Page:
Pocket worthyStories to fuel your mind

Is Stress Contagious? Studies Say Yes—And Here’s How to Deal With It

Emotions can pass from one person to another as easily as a cold. Here’s how to stay balanced and free from the negative vibes.


Read when you’ve got time to spare.

Illustration of two people facing each other against a purple swirly background

Photo illustration by Ivana Cruz

I can detect my husband’s stress in the way he walks; my nine-year-old daughter’s anger in her low, drawn-out moan. Within a matter of minutes, this surface tension has caused my own jaw to clench. These days, emotions fly around our house like a fast-moving game of ping-pong—it’s so easy to absorb someone else’s bad mood and then deflect that negative energy onto the next person. When the pandemic forced us into close quarters, the threat of catching someone else’s stress—be it from family members, roommates, or even social interactions online—seemed ever-present. This spiraling, I was thankful to learn, is not all in my head—it’s actually backed by science: A large body of evidence shows that stress is a form of so-called emotional contagion and can, in fact, spread among members in a group remarkably quickly—and have a lingering effect that lasts for hours, even days.

“We naturally catch other people’s emotions unconsciously, just like we might a cold,” says Laurie Santos, Ph.D., a cognitive scientist and professor of psychology at Yale University who hosts The Happiness Lab podcast. “We are much more affected by the people around us than we might think, in terms of behaviors and habits.” Research shows that watching people go through a stressful ordeal—such as giving a presentation and performing mental arithmetic in front of others—can raise the heart rate and cortisol levels in the observers, says Tony Buchanan, Ph.D., codirector of the neuroscience program at Saint Louis University in St. Louis. Buchanan helped developed a research paradigm, the Emphatic Trier Social Stress Test, to illustrate this phenomenon. The ripple effect, he says, is hardwired into our biology for survival. “In animals who live in groups, such as humans, your chances of survival are greater if you pay attention to others’ stress, as a warning sign of danger, and mobilize internal resources to get your muscles working to flee that situation,” he explains.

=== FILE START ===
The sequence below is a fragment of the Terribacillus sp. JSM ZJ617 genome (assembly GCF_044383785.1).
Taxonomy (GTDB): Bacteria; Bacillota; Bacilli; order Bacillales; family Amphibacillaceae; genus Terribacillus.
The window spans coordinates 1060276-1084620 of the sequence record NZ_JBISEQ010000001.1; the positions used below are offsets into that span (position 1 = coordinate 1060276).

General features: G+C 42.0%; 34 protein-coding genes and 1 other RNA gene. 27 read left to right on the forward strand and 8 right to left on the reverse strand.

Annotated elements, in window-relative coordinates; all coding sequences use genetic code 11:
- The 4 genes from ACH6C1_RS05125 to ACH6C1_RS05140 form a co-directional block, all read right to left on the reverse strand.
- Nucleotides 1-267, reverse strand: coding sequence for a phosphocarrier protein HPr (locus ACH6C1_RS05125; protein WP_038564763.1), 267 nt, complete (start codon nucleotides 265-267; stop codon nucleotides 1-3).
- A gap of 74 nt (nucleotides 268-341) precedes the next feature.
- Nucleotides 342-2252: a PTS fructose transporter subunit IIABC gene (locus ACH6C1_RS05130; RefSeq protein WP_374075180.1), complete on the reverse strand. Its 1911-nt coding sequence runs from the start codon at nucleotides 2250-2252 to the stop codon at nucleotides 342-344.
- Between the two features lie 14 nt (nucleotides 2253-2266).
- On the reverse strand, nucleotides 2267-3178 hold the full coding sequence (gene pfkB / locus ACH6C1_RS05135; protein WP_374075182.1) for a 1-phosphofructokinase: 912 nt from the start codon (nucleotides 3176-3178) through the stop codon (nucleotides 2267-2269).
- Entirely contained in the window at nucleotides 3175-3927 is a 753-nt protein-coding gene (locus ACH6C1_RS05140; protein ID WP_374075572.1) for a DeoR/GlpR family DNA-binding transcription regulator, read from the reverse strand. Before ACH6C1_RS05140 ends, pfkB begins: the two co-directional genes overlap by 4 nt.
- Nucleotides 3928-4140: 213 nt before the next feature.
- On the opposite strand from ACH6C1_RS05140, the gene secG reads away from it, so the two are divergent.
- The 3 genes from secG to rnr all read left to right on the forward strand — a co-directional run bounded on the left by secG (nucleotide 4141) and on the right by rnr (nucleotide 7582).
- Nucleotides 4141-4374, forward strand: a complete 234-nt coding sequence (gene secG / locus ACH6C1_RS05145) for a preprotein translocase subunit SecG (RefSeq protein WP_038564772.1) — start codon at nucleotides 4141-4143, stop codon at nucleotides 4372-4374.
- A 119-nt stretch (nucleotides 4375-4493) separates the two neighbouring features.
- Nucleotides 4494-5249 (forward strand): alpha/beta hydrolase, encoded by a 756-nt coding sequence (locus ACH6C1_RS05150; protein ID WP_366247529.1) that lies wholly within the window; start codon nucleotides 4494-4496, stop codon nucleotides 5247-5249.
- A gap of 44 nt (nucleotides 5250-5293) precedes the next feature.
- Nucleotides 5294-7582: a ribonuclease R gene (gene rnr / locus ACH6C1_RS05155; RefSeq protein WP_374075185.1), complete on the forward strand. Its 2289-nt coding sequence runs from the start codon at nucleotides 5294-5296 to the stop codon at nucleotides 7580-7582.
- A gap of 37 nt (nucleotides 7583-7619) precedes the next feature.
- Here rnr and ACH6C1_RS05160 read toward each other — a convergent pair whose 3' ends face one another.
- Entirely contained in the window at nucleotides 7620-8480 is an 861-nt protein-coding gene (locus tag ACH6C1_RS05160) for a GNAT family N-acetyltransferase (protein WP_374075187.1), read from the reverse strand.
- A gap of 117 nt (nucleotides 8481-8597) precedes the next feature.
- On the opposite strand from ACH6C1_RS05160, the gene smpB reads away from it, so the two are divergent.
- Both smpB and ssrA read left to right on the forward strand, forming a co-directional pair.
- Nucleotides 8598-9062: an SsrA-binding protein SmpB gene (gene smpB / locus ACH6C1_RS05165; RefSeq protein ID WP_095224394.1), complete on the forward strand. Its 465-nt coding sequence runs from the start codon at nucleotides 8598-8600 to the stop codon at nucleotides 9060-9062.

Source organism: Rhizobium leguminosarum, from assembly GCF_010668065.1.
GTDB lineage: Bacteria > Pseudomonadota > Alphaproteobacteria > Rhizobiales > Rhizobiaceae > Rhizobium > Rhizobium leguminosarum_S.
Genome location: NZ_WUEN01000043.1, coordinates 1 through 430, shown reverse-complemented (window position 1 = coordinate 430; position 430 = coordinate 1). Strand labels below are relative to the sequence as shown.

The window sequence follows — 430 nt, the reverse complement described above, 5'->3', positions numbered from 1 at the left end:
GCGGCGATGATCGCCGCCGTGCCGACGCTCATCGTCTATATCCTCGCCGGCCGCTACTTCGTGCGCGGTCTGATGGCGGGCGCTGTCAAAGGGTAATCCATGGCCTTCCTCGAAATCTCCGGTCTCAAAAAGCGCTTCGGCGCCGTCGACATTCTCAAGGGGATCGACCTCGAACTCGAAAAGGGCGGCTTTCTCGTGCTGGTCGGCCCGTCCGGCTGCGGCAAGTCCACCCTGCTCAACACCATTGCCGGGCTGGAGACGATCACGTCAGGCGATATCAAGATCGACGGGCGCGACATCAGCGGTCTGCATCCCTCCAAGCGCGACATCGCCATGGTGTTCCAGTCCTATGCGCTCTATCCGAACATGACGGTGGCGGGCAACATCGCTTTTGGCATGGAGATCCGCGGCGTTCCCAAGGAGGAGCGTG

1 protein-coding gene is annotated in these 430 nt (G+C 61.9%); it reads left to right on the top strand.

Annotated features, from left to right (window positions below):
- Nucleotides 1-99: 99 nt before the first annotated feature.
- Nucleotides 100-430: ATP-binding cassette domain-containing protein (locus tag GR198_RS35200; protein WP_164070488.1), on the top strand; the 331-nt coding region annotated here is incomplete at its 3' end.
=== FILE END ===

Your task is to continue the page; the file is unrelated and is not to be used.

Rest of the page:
Today the threat of being eaten by a predator is pretty much nonexistent, but we still pick up on these signals—even in very subtle ways. Jaideep Bains, Ph.D., a professor of physiology and a principal investigator of the Stressynomics lab at the University of Calgary, Canada, has found that stressed mice emit an odor, an “alarm pheromone,” that’s detected by other mice, which could explain the pathway of emotional contagion in us too. “The circuits of the brain that respond to stress are similar in mice and humans,” he says. Interestingly, our coping mechanisms might differ by sex, though—in a study where female mice shared their stress with a partner, their stress levels decreased, but the same was not true of male mice. The takeaway: Calming methods are not universal—what works for you might not comfort others.